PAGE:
We slept in a bit extra this morning due to the rain. Had a leisurely breakfast and then drove to Hurricane, UT (pronounced Hurr-i-ken by the locals) to do some errands. Found some really neat water bottle holders with the bottles included that strap around your waist. These are like water jars with screw on lids and wide mouths, perfect for inserting ice cubes. There are two water jars and pouches plus two zipper compartments, perfect for cameras and stuff. Both Carol and I got one of these.
While on our errands, we each had phone calls to make. I needed to call Debbie at Montebello Unified because her sister passed away yesterday unexpectedly and I'm not in good cell coverage at the RV park, so didn't get the message.
We had lunch in Hurricane (quick pop up quiz: without looking, how is it pronounced?) and came back to the RV about 2pm. Then we decided to do the Lower Emerald Pool walk. This walk starts at the Zion Lodge, altitude roughly 4,300 feet and goes for 1.2 miles and you climb up to about 4,500 feet. The path is cement most of the way and about 4 feet wide in most places. The hike is considered easy because you can do it in 60-90 minutes. There are many up and down hills on this walk so you get some real exercise. Carol and I both have walking poles (which are collapsible and adjustable for height) and these help exercise your arms and shoulders while walking. You get about 25% more calorie burn using the poles when walking.
You walk across the road from the Lodge and cross the river using this bridge. (as always, click on any picture to enlarge it.)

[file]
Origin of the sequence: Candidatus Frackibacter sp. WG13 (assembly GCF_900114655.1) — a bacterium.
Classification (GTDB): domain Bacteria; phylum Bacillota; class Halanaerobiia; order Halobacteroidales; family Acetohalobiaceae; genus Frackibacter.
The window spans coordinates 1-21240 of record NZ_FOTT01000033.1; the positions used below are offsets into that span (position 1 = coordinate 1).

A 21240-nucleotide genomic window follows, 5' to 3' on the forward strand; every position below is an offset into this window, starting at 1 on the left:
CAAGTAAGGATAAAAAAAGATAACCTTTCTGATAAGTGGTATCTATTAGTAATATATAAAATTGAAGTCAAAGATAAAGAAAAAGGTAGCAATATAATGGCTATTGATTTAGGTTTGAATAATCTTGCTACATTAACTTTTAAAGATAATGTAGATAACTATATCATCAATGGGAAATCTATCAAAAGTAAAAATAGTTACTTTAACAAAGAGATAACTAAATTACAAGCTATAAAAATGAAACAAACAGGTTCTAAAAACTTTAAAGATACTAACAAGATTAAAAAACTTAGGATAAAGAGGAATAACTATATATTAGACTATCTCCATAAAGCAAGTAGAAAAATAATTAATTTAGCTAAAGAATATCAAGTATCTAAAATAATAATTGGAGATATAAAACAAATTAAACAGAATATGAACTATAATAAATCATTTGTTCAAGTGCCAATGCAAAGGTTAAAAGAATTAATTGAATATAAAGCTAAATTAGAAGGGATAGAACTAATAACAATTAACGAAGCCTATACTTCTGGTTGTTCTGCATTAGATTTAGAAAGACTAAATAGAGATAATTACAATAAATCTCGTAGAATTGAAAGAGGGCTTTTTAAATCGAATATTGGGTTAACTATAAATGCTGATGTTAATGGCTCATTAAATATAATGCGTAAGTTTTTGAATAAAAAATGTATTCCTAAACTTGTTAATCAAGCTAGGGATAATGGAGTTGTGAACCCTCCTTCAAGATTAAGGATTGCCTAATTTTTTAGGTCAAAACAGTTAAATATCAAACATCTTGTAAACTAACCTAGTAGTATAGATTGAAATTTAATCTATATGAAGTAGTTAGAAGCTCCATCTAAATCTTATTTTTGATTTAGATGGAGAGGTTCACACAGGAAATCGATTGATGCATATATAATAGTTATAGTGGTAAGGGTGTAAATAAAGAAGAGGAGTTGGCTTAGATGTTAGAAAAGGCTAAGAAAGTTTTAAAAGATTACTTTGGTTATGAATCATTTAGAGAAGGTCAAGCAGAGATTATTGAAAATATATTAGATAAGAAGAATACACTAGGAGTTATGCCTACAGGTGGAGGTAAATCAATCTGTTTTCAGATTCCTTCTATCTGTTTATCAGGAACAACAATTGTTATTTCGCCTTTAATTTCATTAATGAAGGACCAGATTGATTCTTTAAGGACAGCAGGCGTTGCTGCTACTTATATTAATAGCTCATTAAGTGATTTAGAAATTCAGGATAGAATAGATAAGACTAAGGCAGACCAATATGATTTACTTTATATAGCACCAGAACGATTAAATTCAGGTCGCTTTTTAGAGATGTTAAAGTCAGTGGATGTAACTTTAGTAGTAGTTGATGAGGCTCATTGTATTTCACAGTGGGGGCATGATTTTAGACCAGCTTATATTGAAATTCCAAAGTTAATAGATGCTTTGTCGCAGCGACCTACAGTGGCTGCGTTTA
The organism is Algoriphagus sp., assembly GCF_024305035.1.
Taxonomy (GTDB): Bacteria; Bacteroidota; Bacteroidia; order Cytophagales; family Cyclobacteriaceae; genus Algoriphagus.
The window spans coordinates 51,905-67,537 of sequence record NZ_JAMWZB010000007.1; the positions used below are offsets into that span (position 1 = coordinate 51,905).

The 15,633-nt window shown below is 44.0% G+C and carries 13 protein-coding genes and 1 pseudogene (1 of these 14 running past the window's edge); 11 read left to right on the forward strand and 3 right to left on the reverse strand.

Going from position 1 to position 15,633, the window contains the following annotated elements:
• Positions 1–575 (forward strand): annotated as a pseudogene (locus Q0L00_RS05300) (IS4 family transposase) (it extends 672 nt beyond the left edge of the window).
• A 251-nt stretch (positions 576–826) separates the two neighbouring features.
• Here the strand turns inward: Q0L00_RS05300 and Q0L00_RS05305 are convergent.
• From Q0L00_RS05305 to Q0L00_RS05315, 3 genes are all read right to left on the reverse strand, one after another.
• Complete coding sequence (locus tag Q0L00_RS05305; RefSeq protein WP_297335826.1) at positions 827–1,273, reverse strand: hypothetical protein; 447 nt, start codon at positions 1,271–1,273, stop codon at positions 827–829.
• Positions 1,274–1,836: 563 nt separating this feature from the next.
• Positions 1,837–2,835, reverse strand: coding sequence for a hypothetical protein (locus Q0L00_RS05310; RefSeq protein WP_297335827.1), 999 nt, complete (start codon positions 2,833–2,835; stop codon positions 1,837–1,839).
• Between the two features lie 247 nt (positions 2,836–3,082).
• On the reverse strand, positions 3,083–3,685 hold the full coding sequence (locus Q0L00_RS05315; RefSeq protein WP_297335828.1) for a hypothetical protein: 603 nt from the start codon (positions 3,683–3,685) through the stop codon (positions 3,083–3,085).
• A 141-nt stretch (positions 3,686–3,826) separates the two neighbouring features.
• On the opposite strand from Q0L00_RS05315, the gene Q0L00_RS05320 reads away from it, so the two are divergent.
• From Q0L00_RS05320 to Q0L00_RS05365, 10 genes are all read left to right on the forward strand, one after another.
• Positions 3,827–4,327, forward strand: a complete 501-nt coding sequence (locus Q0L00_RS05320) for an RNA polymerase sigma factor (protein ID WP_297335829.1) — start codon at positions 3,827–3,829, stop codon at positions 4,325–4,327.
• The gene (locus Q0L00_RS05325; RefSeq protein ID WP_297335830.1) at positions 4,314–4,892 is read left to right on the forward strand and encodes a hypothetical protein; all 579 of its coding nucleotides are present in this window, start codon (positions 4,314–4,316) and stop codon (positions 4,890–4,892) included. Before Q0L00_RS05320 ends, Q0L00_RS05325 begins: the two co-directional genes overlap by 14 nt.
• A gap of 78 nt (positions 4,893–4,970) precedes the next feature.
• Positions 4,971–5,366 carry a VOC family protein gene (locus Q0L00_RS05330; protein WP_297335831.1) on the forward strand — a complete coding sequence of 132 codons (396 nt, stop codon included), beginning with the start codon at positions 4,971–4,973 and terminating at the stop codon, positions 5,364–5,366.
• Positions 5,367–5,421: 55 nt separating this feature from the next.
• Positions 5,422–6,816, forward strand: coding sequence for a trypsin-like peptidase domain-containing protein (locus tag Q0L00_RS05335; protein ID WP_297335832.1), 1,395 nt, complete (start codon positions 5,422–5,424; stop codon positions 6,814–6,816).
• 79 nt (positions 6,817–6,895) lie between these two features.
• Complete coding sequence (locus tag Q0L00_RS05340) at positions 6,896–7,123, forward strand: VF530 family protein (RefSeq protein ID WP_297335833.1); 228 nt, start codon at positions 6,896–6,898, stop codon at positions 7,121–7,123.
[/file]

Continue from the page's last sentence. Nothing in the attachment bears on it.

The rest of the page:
As you look down into the river, the water is moving fast this time of year and is very muddy. This is the erosion that formed Zion over millions of years. In 1995, there was a major rock slide caused by this river that washed out the road below the Lodge and trapped 350 people in the lodge for a day. It took them 6 weeks to get a temporary road in place so that they could reopen the canyon.
Further up the path, you can see this cutout of a disc shaped area on the side of one of the large rocks. I would estimate that this disc is actually about 300+ feet in diameter. It was most likely made by moisture inside the rocks freezing and cracking the rock. Eventually the cracks removed all the support from below and gravity took over.
When you finally reach the Lower Emerald Pool, you find this beautiful waterfall (see below). There are actually three pools (upper, middle, and lower) and each is fed by a waterfall. Of course, springtime is the best time to see waterfalls due to the snow melt. And from what George told us over the weekend, they had more snow here than usual, so the runoff into the falls is really heavy. Our timing to visit here probably could not have been better.
As you continue, you actually walk in behind the falls. The water is flowing over a cliff and you can stand under it. Again, because the rocks here are sandstone, the water can actually percolate through the rock (takes many years) and drips come down from the ceiling and get you slightly wet. Of course, the majority of the water goes over the falls. I'm sure on a sunny day, the reflections on this water would cause rainbows and really be fantastic.
On the way back on the trail, as you cross the bridge again, you are treated to this view of the Virgin River flowing down the canyon. The trees were especially pretty today and the picture really doesn't show the vibrant green color they have now.
We came back to the RV for dinner and now are both working on our blogs. We are finding that the writing of the blogs takes a minimum of an hour a day, most often more. We both hope you are enjoying traveling with us this way. Remember, feel free to leave comments under the entry for any day. We always like to see who is reading these entries.